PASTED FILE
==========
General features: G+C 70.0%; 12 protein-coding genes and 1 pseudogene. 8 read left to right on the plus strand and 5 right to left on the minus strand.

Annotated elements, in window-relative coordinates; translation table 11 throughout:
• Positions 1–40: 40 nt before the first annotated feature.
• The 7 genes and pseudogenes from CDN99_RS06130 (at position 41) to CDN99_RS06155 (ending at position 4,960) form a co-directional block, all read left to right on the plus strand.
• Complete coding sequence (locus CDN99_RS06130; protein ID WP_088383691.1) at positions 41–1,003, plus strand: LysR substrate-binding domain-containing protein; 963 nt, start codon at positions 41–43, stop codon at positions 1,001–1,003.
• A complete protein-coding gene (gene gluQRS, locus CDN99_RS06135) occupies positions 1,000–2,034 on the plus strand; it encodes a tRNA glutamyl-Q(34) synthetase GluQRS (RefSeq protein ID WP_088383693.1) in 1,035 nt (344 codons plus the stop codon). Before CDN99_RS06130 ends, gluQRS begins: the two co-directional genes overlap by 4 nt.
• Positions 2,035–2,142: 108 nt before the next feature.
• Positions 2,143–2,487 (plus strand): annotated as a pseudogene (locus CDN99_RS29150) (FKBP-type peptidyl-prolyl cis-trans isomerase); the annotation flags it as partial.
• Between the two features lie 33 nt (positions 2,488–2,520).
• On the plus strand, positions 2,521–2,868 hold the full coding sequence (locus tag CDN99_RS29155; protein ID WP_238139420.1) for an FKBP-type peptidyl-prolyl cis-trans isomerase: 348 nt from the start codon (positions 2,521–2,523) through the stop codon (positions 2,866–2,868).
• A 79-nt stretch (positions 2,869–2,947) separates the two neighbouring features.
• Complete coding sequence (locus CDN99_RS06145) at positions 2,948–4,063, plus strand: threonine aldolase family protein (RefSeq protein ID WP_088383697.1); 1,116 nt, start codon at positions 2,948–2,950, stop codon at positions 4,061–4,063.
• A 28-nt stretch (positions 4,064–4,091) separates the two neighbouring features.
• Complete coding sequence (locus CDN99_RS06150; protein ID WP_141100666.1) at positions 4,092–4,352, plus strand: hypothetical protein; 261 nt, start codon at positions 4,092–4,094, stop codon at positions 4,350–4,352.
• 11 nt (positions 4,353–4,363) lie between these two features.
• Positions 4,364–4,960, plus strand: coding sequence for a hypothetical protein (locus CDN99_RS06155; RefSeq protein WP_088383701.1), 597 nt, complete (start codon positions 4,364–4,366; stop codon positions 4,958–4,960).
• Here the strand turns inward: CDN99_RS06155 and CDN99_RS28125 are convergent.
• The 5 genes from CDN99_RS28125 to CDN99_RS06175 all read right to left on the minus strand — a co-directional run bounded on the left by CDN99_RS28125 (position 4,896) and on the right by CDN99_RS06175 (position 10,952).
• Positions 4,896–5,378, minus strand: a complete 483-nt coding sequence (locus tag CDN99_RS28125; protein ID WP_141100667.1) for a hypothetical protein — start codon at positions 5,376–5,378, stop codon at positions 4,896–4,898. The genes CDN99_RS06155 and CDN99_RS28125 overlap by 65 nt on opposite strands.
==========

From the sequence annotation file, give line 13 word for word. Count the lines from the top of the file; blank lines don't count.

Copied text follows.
• A 28-nt stretch (positions 4,064–4,091) separates the two neighbouring features.